Off the top of my head, republican representatives Mike Rogers and Candice Miller and gubernatorial losers Mike Bouchard and Mike Cox. Assuming Pete Hoekstra has worn out his welcome.

Minnesota-Al Franken

Franken hasn't exactly been the heat-seeking missile republicans imagined when he narrowly won in 2008. Still, republicans would not be able to live with themselves if they gave him a pass on re-election in this bluish purple state.

PPP showed him with solid but surmountable leads over former Governor Tim Pawlenty and 2008 losing incumbent Norm Coleman. Coleman may be itching for a rematch after the super narrow contest that took months to decide, with independence party candidate Dean Barkely's 13% possibly changing the outcome.

Coleman, along with Pawlenty and Congressman Erik Paulsen form republicans' strongest challengers. Michelle Bachmann could throw a wrench in things though.

Montana-Max Baucus

Democrats have had some success in the Big Sky State of late and Baucus dominated last time. Still, it is a red-leaning state and Baucus has had some minor chinks in the armor.

Popular exiting Governor Brian Schwietzer has been mentioned as a primary challenger, and leads in PPP primary polling. Denny Rehberg has nothing better to do and would probably be republicans' strongest challenger.

North Carolina

Kay Hagan will be vulnerable if it is a strong republican year. Republicans do not have a strong bench though.

Oregon-Jeff Merkley

Portland has some of the strongest liberals and Eastern Oregon has some of the strongest conservatives. Their is a big struggle between traditional Oregon moderate republicans, and far-righters. Third parties have garnered a large percentage of the vote.

In a PPP poll, Merkley trailed perennial non-candidate Congressman Greg Walden (his chairmanship of the NRCC basically rules out a candidacy here) while holding single-digit leads against Senator Jason Atkinson, State Rep. Bruce Hanna, and perennial candidate and GOP Chairman Allen Alley. Gordon Smith could go for the grudge match.

South Dakota-Tim Johnson

Johnson has done well as a moderate in this red state. However, popular former Governor Mike Rounds is considering the race and would indeed make it a race. The political leanings of this state could make it a tough hold if republicans put up a good candidate.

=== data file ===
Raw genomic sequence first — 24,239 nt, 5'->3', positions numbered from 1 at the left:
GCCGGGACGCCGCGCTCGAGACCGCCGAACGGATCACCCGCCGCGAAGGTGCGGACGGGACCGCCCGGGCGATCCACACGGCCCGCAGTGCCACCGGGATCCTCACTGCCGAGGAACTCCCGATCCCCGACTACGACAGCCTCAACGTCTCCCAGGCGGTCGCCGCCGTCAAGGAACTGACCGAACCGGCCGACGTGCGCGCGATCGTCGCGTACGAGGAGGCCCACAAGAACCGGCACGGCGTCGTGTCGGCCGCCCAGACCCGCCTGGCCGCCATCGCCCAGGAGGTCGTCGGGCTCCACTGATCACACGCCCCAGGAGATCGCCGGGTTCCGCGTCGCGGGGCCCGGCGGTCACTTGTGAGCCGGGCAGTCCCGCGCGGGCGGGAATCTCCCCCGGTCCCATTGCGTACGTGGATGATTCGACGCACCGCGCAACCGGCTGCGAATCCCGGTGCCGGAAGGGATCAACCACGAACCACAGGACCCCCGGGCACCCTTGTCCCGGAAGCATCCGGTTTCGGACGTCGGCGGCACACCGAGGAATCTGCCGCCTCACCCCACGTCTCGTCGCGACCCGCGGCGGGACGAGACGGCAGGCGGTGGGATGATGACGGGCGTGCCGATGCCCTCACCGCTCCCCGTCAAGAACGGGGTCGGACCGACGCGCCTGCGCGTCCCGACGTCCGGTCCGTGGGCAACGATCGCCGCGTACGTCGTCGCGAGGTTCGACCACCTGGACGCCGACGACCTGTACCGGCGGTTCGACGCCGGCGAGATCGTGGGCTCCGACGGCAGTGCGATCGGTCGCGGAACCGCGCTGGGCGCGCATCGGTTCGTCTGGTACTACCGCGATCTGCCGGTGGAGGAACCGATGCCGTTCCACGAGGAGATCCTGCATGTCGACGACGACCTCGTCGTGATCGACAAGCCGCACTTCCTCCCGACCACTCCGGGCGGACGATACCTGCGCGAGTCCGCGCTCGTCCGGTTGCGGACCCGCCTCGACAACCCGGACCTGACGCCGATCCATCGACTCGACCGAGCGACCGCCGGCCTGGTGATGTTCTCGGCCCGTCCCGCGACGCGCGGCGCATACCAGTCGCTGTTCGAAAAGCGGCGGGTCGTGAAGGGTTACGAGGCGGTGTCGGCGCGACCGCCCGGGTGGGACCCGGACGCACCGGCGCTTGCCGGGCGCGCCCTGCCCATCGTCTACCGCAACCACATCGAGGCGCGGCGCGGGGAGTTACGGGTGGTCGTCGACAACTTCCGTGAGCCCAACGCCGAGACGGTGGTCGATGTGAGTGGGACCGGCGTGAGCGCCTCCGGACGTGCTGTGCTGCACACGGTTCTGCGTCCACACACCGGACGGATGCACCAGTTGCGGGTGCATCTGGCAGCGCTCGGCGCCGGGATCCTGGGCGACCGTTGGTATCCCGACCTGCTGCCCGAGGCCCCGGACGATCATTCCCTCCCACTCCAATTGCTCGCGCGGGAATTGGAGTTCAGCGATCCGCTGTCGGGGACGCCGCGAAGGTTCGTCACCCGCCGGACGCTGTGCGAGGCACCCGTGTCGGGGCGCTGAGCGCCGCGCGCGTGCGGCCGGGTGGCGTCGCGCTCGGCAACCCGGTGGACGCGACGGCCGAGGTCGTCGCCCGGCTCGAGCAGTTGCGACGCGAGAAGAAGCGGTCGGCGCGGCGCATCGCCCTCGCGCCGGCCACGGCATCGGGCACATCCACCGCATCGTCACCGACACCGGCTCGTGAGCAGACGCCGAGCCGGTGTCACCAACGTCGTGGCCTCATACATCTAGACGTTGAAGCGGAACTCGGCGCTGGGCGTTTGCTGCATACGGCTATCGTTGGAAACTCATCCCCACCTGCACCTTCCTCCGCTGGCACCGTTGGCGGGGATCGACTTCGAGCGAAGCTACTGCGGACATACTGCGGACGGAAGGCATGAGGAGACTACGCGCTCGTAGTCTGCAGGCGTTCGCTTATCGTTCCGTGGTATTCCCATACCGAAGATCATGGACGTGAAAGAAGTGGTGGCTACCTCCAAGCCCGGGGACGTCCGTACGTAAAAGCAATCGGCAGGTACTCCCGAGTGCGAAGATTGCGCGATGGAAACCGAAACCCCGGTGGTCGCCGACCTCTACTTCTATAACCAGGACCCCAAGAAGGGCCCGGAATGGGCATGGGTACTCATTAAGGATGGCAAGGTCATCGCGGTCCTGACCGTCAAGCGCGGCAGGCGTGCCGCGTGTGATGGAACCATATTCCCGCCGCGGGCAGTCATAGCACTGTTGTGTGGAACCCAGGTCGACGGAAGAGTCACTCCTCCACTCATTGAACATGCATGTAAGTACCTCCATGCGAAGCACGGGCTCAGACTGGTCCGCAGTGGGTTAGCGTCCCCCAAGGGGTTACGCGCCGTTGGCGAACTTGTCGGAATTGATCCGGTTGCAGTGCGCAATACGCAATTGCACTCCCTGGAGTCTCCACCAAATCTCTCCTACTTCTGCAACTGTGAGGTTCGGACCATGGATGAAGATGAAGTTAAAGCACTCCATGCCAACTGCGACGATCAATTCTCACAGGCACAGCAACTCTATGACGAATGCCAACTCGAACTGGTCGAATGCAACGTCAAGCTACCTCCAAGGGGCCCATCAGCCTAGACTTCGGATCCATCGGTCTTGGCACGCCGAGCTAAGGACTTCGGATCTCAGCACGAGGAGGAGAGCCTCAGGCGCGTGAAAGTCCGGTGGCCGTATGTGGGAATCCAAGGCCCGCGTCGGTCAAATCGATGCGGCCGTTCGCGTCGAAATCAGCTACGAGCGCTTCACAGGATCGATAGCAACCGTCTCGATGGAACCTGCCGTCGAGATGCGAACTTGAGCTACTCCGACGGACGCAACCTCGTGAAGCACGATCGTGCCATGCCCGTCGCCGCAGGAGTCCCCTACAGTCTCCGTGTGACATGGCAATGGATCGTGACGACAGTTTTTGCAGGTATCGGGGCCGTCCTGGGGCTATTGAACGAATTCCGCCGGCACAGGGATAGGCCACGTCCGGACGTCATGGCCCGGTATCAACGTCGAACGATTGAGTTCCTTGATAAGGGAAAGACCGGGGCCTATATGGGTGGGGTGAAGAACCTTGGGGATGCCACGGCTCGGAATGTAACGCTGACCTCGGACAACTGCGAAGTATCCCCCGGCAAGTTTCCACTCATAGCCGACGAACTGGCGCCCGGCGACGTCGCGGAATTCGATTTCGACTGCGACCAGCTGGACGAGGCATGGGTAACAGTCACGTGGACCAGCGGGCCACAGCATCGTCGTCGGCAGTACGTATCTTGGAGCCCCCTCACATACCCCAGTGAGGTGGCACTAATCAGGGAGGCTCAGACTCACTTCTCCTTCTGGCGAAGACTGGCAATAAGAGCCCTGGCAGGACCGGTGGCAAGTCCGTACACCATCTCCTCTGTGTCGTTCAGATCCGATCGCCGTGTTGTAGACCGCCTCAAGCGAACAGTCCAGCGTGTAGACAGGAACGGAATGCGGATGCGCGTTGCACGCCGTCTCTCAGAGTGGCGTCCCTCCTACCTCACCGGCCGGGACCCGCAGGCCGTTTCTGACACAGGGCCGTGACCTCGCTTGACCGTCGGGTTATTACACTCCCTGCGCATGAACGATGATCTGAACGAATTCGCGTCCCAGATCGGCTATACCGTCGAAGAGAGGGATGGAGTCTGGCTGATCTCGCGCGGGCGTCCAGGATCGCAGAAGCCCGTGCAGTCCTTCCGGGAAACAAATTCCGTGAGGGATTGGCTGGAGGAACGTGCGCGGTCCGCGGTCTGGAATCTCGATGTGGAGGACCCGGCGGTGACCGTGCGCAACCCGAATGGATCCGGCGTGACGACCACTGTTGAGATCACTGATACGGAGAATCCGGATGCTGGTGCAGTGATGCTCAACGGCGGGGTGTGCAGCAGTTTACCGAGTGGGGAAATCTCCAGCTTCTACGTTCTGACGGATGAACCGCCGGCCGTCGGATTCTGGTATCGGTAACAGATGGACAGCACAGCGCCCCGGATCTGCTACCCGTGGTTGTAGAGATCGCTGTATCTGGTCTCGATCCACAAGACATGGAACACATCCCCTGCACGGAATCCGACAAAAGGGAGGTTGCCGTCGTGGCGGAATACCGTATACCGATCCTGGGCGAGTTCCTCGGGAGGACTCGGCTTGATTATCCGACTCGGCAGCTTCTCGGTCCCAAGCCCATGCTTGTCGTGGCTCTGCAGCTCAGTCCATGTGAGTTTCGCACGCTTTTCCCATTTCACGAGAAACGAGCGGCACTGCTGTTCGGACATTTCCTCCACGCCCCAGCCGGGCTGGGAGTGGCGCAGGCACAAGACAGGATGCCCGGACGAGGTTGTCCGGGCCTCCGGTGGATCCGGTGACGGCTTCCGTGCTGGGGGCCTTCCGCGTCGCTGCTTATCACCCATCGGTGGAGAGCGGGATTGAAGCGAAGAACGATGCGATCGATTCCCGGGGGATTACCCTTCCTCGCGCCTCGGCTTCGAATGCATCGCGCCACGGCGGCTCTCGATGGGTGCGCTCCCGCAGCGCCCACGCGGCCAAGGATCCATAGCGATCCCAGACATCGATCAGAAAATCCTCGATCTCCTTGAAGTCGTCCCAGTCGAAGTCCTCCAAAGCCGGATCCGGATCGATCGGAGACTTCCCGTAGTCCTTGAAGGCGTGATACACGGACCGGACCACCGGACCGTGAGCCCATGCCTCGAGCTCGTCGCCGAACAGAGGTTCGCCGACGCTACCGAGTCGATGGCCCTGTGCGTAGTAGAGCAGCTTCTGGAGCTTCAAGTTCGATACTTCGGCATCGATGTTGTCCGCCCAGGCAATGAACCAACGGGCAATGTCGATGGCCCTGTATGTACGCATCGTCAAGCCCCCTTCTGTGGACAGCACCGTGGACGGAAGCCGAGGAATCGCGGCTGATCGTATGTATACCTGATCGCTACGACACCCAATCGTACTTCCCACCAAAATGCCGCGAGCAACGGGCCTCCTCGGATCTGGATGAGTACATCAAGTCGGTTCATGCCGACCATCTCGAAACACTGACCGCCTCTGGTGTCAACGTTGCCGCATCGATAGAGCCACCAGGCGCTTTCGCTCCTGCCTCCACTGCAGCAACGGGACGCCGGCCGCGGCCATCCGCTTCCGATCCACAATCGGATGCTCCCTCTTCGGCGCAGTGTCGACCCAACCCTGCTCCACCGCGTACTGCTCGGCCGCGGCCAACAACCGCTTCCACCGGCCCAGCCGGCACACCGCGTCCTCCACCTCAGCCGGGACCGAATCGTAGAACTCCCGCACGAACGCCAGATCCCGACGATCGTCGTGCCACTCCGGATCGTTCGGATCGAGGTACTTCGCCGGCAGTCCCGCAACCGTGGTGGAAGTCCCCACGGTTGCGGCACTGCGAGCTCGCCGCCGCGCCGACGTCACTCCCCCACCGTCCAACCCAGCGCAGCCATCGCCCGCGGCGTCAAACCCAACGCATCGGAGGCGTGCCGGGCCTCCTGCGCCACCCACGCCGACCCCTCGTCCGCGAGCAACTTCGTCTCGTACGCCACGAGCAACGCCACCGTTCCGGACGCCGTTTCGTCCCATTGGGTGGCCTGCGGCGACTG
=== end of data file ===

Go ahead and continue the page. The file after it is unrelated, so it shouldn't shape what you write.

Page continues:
Highly Competitive

These could go either way. Not necessarily in tossup territory, but likely to be competitive.

Alaska-Mark Begich

Begich was barely able to defeat ethically challenged Ted Stevens in a good year for democrats. This state is very republican and likely presents the best opportunity for a pickup.

Giving hope to democrats are some controversial potential candidates, including 2010 candidate Joe Miller and anyone last-named Palin. Among legit candidates are Governor Sean Parnell and Anchorage Mayor Dan Sullivan.

Arkansas-Mark Pryor

Pryor was unopposed in 2008. With the Republican trend here, that is not going to happen again. Congressmen Tim Griffin and Steve Womack are potential candidates for team R. This will be tough sledding for Democrats after Republicans' recent success here.

Louisiana-Mary Landrieu

The lone seat that Republicans contested last seat. Governor Bobby Jindal would be a field clearer for Republicans, and start out as the front-runner. In the likely case that he does not run, one of Congressmen Steve Scalise, John Fleming, Bill Cassidy, or Charles Boustany or Lt. Gov. Jay Dardenne could run. Or they could just find some conservative democrat to turn and run.

New Hampshire-Jeanne Shaheen

New Hampshire has strongly reflected the national tide. If this is a good cycle for republicans, then this one will be in jeopardy.

Republicans don't have a deep bench. A repeat bid by John Sununu Jr. might be the best bet.

West Virginia-Jay Rockefeller

West Virginia has trended rightward quite a bit over the last several years. Democratic incumbents have done well still, but two polls have shown Republican Congresswoman Shelley Moore Capito leading Rockefeller. Also, Rockefeller will be 77 and could retire. If Rockefeller runs and Capito doesn't, this should be a leaner.

Of course, things can change in a hurry. And you never know how much havoc far-right candidates may cause.

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Comment Preferences